The impact of individual physicians on outcomes after trauma: Is it the system or the surgeon?

Document Type



General Surgery


Background: Benchmarking of mortality outcomes across the country has revealed major differences in survival based on the trauma center at which a patient receives care. The role of the individual surgeon in determining trauma outcomes is unknown. Most believe that differences in outcomes are primarily driven by system- and process-based variations. Our objective was to determine if variation in individual surgeon outcomes could help explain difference in survival after trauma.
Methods: Analysis of trauma patients in the Florida State Inpatient Database from 2010 to 2014. The presence of unique physician identifiers, in addition to hospital identifiers, rendered this data set ideal for performance of multilevel analysis. The amount of the variation attributable to surgeon-level variation was calculated using multilevel random-effects models controlling for patient clinical factors (such as injury severity and comorbidities/age) and hospital-level factors, such as case mix and bed size.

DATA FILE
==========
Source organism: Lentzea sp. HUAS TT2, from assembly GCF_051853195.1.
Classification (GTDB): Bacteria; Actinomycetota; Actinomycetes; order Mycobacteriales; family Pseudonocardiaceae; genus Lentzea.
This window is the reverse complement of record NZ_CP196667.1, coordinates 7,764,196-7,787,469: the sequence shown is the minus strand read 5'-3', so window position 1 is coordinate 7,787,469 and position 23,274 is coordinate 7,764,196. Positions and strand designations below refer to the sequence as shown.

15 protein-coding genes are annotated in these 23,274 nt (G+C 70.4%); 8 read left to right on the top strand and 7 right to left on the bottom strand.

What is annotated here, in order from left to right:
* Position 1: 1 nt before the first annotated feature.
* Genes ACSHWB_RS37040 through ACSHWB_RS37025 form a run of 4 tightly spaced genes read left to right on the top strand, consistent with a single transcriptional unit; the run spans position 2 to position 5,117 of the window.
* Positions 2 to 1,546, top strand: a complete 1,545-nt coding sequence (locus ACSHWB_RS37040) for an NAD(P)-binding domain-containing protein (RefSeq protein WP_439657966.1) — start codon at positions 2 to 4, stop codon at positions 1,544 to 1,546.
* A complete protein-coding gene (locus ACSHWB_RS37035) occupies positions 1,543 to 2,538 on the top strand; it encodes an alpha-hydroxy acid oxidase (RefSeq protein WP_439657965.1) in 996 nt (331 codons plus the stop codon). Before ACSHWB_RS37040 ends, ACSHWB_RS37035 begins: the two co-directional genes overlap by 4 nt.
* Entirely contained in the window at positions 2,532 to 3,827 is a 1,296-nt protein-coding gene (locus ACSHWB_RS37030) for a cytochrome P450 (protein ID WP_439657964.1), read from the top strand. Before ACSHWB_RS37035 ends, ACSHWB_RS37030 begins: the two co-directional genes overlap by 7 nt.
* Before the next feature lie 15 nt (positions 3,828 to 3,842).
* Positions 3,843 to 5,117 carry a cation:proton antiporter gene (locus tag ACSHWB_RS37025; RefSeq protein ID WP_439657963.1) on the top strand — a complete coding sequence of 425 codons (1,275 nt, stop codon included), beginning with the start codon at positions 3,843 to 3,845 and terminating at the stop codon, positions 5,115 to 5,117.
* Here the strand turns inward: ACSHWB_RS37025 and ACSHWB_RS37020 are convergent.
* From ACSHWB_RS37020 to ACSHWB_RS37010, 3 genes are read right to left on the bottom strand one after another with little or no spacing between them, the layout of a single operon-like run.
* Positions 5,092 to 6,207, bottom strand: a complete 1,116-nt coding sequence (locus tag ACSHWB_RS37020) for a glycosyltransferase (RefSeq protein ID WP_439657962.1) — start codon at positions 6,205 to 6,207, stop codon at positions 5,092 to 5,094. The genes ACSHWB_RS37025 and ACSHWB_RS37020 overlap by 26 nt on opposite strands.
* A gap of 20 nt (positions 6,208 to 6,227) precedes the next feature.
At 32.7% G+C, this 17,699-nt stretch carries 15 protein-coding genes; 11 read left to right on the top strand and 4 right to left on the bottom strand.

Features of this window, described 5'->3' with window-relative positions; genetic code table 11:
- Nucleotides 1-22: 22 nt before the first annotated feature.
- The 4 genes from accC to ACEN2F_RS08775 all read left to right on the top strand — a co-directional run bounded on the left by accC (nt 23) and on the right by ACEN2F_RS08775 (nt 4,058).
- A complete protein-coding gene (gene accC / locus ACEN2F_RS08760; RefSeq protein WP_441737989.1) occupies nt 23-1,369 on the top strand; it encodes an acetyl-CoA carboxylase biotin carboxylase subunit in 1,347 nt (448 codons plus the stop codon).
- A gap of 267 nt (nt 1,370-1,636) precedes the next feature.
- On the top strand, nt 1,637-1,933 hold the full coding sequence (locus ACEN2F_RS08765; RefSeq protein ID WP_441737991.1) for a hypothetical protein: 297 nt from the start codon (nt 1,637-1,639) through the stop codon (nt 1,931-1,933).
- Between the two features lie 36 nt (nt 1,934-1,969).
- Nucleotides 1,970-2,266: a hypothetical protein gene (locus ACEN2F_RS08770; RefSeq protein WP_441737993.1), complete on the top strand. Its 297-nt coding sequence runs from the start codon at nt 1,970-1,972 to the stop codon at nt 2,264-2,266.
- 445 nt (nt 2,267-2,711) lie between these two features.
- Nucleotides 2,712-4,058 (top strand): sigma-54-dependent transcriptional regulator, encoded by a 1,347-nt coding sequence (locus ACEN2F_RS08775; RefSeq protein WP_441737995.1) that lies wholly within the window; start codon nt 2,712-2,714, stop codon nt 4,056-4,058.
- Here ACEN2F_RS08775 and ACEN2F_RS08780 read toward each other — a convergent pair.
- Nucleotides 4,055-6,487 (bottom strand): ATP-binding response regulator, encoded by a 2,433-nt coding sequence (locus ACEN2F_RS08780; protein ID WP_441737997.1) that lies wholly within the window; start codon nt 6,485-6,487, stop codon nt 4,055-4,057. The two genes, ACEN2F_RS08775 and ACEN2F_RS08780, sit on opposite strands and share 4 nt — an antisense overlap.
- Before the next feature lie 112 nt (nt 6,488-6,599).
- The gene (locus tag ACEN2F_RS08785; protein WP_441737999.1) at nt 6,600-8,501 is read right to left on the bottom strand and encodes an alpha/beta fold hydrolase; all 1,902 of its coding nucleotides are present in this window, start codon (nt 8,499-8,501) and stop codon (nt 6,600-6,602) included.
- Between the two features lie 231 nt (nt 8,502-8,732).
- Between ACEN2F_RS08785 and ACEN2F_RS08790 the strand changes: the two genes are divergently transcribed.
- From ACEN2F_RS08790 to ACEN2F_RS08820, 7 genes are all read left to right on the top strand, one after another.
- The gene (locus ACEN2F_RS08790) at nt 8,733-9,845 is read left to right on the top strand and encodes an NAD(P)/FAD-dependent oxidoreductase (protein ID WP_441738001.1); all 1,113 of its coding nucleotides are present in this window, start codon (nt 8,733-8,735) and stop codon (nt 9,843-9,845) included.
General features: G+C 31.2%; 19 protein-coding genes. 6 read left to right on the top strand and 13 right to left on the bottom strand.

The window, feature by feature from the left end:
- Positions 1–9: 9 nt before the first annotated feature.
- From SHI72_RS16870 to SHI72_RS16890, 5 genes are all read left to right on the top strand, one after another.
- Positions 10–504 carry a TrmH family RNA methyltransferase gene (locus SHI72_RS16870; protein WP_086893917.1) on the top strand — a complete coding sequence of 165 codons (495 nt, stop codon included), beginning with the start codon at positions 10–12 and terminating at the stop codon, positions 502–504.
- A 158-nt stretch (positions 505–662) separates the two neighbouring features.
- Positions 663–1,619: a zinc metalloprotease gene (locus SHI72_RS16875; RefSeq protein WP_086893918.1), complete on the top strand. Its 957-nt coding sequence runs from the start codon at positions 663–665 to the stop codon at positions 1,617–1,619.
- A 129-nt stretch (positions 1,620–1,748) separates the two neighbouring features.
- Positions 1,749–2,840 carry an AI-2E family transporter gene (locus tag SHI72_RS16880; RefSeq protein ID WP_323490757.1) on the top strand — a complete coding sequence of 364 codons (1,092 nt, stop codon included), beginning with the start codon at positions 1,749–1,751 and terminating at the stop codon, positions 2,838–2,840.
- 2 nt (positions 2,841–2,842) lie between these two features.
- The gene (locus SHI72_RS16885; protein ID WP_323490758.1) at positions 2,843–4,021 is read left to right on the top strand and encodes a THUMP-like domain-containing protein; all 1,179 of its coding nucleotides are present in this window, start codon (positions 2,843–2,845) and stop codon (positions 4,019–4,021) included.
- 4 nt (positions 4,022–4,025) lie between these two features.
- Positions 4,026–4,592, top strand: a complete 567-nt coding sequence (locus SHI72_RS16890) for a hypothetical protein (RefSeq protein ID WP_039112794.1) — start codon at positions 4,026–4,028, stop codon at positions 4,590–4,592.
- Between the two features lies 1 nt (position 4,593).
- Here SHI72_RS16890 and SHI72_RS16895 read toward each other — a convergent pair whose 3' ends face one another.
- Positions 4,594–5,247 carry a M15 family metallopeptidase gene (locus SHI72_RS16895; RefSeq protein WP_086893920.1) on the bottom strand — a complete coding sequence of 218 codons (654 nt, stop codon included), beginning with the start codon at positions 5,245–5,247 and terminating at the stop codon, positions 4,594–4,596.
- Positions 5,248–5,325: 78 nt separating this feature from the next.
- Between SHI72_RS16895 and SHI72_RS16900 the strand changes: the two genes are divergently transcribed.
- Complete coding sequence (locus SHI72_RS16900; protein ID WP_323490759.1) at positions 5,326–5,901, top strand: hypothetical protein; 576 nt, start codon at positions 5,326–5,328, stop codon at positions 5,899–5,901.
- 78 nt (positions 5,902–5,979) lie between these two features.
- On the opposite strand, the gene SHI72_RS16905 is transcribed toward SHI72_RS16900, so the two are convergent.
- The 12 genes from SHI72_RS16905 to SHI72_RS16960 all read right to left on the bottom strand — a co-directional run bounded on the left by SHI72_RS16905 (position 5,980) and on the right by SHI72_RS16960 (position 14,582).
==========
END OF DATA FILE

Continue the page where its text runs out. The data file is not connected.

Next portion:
Results: There were 31 hospitals, 175 surgeons, and 65,706 admissions. The overall mortality rate was 5.6%. The average mortality rate across surgeons ranged from 0% to 17.4% (mean 0.4%, standard deviation 1.85). At the individual surgeon level, when controlling for clinical and hospital-level factors, 9% of this variation was attributable solely to the surgeon.
Conclusions: At the state level, we found that differences in outcomes among trauma centers are impacted by individual surgeon-level variation. Implementation of protocolized, system-based trauma care is useful for improving the overall quality of care for injured patients but does not entirely negate surgeon-specific variations in management.


This work was published before the author joined Aga Khan University

Publication (Name of Journal)

Journal of Surgical Research